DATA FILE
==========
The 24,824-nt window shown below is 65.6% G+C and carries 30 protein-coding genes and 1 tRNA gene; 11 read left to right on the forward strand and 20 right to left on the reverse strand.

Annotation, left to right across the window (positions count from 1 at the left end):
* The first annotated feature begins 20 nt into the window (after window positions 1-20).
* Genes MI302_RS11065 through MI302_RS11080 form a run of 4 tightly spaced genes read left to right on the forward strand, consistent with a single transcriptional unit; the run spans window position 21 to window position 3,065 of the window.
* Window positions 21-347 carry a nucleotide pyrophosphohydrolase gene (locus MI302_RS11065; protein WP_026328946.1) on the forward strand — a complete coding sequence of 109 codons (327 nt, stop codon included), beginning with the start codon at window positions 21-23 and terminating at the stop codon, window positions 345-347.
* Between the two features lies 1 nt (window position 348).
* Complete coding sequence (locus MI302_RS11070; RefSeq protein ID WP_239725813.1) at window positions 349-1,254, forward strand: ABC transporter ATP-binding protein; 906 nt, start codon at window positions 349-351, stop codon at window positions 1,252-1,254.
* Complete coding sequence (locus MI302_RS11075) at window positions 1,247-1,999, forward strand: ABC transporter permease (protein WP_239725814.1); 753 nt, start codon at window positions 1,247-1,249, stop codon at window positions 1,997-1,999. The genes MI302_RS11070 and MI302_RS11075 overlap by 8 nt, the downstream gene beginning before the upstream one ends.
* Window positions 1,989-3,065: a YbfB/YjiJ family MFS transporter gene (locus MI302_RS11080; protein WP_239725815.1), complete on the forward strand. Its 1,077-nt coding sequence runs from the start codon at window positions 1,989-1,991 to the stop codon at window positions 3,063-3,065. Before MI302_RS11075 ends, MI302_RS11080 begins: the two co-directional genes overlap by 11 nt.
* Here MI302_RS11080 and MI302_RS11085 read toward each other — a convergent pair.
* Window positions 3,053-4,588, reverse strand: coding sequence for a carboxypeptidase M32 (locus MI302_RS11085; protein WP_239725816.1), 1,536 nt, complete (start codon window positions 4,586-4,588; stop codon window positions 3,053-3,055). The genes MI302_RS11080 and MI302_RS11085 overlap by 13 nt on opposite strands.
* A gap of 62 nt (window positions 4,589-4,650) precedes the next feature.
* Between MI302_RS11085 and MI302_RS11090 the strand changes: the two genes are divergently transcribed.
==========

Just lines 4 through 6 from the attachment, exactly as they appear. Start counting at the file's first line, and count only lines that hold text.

* Genes MI302_RS11065 through MI302_RS11080 form a run of 4 tightly spaced genes read left to right on the forward strand, consistent with a single transcriptional unit; the run spans window position 21 to window position 3,065 of the window.
* Window positions 21-347 carry a nucleotide pyrophosphohydrolase gene (locus MI302_RS11065; protein WP_026328946.1) on the forward strand — a complete coding sequence of 109 codons (327 nt, stop codon included), beginning with the start codon at window positions 21-23 and terminating at the stop codon, window positions 345-347.
* Between the two features lies 1 nt (window position 348).